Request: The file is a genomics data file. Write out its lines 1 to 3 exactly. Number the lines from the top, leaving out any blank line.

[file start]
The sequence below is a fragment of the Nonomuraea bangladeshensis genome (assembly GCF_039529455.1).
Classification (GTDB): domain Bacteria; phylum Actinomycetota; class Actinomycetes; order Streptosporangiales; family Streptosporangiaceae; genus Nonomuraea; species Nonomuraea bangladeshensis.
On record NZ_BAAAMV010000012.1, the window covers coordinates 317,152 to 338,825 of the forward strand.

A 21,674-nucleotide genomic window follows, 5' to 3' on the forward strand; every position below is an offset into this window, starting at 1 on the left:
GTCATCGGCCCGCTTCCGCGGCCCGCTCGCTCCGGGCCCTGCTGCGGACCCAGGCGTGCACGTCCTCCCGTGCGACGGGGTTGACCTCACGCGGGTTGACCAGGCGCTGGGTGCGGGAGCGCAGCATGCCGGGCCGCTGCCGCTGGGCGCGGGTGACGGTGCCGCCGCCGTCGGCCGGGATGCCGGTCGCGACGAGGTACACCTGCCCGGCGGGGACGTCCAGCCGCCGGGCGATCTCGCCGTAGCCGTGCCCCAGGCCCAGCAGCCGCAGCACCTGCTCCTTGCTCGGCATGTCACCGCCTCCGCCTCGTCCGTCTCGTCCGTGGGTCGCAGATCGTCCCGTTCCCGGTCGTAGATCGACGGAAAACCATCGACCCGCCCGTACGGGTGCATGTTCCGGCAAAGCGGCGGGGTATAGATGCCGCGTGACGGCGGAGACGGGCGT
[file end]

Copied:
The sequence below is a fragment of the Nonomuraea bangladeshensis genome (assembly GCF_039529455.1).
Classification (GTDB): domain Bacteria; phylum Actinomycetota; class Actinomycetes; order Streptosporangiales; family Streptosporangiaceae; genus Nonomuraea; species Nonomuraea bangladeshensis.
On record NZ_BAAAMV010000012.1, the window covers coordinates 317,152 to 338,825 of the forward strand.